America’s Allié le plus Ancien

America’s Allié le plus Ancien

This week, President Biden is hosting French President Emmanuel Macron for an official state visit, just the latest chapter of a long-running bilateral relationship between France and the U.S.

France was America’s first ally, famously supporting the nation in its fight against France’s historic rival, Britain, in our War for Independence.

Since the 1778 Treaty of Alliance, the two countries have maintained an alliance lasting nearly 250 years with only a few small interruptions. Founders like Benjamin Franklin and Thomas Jefferson forged deep bonds with their counterparts in Paris and France donated the Statue of Liberty that now stands in New York Harbor.

But the relationship has not been without its low points.

During the early decades of the Cold War under the leader perhaps most revered by the French, General Charles de Gaulle, France pursued an independent-minded foreign policy that sometimes ran counter to U.S. interests. France withdrew its troops from NATO, developed its own nuclear weapons and resisted giving up its colonial possessions in Asia and Africa.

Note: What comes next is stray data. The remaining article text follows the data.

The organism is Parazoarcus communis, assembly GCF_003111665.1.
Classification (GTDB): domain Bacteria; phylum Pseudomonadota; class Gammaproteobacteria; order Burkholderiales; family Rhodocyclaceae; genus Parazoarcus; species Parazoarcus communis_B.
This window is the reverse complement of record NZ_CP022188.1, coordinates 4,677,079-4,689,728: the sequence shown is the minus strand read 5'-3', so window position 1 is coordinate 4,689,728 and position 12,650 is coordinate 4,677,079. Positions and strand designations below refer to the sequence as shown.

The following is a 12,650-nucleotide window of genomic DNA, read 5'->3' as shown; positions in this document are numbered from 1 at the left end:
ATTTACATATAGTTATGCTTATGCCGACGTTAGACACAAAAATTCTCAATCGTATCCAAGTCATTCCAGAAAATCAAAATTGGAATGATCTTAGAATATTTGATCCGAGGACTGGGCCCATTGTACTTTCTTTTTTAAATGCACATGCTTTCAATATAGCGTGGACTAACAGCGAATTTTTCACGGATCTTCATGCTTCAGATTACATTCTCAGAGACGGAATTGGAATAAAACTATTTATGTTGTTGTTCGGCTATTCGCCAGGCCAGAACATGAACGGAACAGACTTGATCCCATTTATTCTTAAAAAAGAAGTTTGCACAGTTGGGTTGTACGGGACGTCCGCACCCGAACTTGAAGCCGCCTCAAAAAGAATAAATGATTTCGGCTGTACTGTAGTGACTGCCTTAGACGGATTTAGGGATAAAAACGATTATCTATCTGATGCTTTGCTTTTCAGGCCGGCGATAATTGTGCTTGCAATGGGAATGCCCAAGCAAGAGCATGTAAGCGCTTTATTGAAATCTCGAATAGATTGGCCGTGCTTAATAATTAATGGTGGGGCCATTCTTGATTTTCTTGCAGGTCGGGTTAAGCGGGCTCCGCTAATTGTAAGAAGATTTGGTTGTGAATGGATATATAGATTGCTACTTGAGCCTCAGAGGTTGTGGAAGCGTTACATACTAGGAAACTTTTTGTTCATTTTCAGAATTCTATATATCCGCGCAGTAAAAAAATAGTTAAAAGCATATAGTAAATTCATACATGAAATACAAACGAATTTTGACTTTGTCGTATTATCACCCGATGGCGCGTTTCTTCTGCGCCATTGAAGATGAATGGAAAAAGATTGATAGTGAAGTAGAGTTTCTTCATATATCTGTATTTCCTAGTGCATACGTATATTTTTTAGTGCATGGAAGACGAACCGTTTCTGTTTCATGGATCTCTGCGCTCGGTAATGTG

More recently, relations were strained between the two countries last year when Australia backed out of a $66 billion agreement to buy French submarines when the U.S. offered to sell them nuclear-powered submarines instead as part of the new AUKUS defense pact.

This led President Macron to take the extraordinary step of temporarily recalling the French ambassadors in both Washington and Canberra, a move typically not taken by close allies.

Today, however, the two countries continue to share deep political and economic ties, and are working closely together in supporting Ukraine against the Russian invasion.